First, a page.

Hong Kong property developer Wheelock and Company is now going private, putting an end to its 57-year run as a publicly-traded company on the Hong Kong Stock Exchange. The company, the city's fourth-largest developer based on market value, is officially going private this week after the majority of its shareholders had approved the move.

According to an exchange filing with the city's exchange, around 99 percent of the company's shareholders had agreed to the long-discussed privatization plan. The meeting to discuss the privatization of the company was held on Tuesday at a hotel ballroom in Tsim Sha Tsui. After the meeting was concluded, Wheelock chairman, Woo Chun-Kuen, stated that the company is grateful to all of the shareholders that supported the decision. The Hong Kong Stock Exchange announced that trading of the company's stocks will officially end on Thursday, June 18.

The decision to take the company private comes amid a continued capital market slump in the city, with Wheelock's stock prices perpetually range-bound for the past three years. The company's stock prices have mainly stayed around a quarter of its previous record high back in March 2017. The developer mentioned in its filing that one of the main reasons for the privatization decision was due to its continued low stock price relative to its asset backing.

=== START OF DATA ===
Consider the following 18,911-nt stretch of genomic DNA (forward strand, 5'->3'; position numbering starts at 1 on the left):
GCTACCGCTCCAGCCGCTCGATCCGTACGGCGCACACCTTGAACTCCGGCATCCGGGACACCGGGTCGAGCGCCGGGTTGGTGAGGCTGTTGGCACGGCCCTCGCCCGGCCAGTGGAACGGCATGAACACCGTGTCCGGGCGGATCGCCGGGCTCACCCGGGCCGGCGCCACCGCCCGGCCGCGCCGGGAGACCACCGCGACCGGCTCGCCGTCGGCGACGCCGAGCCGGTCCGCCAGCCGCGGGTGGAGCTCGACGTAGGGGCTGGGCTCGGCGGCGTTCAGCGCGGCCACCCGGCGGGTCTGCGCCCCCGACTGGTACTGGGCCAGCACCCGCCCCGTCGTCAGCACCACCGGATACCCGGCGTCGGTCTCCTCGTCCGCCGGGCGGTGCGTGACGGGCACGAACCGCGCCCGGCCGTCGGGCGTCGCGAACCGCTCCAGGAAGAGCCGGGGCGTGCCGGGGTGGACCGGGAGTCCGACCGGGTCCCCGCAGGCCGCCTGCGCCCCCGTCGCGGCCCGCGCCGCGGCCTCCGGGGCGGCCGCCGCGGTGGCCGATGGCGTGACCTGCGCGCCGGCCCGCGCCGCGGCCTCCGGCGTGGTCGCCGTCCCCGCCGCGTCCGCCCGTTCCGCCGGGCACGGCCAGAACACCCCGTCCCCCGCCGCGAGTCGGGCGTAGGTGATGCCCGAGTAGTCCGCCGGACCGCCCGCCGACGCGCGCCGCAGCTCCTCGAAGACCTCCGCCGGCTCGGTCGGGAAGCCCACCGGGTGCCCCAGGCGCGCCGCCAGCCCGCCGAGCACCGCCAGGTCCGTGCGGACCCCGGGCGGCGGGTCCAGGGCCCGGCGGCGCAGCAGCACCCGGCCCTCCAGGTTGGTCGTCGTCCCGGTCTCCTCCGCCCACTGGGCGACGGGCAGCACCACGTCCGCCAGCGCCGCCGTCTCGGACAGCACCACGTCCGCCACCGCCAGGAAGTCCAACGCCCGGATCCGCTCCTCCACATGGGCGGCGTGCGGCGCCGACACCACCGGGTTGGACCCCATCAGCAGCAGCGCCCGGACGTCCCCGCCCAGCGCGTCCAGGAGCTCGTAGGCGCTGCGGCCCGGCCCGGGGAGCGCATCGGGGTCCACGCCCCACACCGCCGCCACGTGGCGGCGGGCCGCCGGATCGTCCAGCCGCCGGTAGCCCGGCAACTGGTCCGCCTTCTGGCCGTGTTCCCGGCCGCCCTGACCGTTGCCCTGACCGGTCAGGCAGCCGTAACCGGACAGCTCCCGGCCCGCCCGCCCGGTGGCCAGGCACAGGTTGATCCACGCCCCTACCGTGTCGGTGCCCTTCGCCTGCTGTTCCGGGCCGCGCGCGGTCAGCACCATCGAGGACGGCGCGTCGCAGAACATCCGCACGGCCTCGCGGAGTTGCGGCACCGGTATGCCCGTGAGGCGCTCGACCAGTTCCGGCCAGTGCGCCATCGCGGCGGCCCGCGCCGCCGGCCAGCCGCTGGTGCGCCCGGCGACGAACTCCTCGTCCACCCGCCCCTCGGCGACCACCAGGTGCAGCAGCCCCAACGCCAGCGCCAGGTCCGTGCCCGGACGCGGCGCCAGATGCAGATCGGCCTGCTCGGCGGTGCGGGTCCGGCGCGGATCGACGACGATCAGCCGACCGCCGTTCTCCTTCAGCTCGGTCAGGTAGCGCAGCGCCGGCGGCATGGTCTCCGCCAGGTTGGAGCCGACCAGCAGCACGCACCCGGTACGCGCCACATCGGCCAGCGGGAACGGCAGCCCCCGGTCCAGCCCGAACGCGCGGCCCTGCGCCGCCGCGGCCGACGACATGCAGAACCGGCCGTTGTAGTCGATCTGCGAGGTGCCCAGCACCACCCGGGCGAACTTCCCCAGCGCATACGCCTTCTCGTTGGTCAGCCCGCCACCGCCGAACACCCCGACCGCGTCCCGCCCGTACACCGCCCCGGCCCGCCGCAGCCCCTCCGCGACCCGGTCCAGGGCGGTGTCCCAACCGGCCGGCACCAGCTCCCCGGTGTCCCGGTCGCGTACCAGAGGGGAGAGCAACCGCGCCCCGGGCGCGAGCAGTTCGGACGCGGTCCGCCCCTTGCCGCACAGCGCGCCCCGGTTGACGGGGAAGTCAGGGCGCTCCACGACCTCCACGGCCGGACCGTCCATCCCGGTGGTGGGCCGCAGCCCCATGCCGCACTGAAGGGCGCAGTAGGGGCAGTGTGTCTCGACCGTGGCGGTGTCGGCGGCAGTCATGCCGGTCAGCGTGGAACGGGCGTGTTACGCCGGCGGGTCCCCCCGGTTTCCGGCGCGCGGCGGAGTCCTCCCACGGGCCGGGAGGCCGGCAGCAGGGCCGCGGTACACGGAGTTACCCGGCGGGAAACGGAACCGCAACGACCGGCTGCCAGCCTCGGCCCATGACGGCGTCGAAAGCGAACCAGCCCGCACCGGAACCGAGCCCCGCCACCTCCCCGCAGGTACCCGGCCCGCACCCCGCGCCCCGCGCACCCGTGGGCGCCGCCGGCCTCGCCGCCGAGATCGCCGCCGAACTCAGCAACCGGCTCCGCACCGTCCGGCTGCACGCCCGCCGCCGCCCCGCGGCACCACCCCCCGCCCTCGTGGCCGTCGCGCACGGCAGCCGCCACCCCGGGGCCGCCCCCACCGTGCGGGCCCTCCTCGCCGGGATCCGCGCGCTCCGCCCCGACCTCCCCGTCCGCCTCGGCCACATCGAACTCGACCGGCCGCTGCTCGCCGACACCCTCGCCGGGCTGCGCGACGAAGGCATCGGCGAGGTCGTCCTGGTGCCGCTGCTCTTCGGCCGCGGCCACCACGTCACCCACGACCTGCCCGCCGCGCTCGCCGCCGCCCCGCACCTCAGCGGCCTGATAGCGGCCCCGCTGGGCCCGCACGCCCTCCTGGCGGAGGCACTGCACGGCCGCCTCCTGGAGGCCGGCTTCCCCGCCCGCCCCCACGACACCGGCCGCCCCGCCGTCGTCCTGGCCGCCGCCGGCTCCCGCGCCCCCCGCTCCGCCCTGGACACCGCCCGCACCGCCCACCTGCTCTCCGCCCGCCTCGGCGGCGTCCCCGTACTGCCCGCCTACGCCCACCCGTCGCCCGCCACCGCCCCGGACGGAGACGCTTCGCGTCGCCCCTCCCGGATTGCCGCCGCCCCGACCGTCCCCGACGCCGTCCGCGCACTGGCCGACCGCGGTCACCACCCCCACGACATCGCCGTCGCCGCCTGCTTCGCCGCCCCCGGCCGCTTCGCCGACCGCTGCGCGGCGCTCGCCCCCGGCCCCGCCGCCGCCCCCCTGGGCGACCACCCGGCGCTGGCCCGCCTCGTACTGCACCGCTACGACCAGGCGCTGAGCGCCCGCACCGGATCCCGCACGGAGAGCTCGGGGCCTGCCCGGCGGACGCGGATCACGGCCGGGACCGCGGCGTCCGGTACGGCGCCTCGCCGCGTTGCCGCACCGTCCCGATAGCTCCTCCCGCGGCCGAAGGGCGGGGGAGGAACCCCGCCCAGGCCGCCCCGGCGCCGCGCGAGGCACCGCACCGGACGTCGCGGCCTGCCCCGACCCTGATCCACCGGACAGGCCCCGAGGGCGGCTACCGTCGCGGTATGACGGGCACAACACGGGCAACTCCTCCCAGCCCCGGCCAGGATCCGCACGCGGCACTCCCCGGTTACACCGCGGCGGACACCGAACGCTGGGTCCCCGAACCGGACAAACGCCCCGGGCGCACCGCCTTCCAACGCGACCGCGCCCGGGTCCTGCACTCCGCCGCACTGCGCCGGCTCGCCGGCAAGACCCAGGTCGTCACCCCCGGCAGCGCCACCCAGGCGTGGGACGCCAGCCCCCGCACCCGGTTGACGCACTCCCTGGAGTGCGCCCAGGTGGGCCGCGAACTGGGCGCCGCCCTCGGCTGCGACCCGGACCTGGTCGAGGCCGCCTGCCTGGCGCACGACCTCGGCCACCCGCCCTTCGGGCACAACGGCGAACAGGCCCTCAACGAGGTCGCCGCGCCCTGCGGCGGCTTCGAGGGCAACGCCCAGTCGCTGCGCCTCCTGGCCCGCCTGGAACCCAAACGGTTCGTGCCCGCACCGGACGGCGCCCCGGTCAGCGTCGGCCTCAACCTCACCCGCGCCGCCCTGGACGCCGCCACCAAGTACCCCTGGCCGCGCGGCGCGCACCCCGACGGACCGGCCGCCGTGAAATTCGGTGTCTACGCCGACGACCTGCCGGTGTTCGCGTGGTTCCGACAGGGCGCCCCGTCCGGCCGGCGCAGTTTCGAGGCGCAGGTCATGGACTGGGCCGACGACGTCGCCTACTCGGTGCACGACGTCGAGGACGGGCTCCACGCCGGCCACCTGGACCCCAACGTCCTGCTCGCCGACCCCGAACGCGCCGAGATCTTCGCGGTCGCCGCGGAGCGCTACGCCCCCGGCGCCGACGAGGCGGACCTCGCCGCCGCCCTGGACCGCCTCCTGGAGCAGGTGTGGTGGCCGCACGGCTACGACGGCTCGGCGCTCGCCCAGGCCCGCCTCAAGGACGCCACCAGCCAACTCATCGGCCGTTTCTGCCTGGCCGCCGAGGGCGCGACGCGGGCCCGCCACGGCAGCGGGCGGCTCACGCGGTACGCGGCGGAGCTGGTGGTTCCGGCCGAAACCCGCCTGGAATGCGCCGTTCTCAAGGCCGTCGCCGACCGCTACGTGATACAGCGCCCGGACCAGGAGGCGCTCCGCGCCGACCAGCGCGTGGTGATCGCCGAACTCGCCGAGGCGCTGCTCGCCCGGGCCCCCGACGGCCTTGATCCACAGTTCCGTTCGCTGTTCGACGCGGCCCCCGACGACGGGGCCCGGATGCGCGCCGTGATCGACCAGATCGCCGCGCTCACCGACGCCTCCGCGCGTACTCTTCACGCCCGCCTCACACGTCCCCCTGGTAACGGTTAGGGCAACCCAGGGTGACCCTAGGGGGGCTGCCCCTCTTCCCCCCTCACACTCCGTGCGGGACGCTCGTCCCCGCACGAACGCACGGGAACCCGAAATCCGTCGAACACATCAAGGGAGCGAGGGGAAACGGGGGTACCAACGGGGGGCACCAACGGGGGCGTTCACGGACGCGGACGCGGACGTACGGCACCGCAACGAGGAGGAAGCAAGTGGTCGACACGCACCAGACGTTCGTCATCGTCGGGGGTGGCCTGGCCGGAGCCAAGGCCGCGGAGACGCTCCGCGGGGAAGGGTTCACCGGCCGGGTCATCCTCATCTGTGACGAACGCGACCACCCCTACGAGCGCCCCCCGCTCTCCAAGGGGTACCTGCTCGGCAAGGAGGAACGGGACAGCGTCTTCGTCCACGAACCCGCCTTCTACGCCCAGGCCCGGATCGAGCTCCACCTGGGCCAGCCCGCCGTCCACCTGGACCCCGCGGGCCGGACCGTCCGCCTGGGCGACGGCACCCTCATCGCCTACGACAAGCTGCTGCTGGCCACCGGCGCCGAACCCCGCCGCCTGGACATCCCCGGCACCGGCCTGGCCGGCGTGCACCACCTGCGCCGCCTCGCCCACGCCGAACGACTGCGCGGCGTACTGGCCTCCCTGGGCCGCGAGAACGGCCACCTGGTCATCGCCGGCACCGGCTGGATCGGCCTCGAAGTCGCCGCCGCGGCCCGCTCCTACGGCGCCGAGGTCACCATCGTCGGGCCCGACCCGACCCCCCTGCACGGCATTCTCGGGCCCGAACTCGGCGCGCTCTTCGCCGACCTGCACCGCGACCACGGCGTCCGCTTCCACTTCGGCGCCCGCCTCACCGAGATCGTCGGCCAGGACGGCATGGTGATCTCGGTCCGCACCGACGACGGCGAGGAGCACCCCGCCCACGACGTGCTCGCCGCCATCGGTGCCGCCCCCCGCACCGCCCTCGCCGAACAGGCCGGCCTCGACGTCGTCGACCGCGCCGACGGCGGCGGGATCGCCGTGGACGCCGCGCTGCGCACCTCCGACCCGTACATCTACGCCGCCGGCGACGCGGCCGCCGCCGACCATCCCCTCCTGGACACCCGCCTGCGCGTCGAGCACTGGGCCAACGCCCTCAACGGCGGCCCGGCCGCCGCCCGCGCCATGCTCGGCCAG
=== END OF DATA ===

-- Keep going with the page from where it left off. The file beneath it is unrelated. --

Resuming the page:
The privatization decision had received a mixed response from investors, including those that had attended the meeting on Tuesday. Some investors reportedly felt like that move to delist its stock was "too stingy" and drastic. Others had agreed with the decision and found it to be an appropriate move given the current market situation.

Under the privatization, all of the company's stockholders will receive HK$12 in cash for each share they own. Wheelock will also be giving shareholders one share of its two subsidiary companies, Wharf Holding and Wharf Real Estate Investment, for each share owned. The value of Wharf Holding and Wharf Real Estate Investment shares had somewhat diminished when compared to their prices when the initial proposal was made. Since February, the share prices of the companies had declined by more than 20 percent and 10 percent, respectively.

Supporters of the privatization have argued that the offer price and package were adequate and particularly attractive given the future prospects of both Wharf Holding and Wharf Real Estate Investment. The two companies have had a long and successful history in the city's property industry and both are expected to continue to grow in the coming years.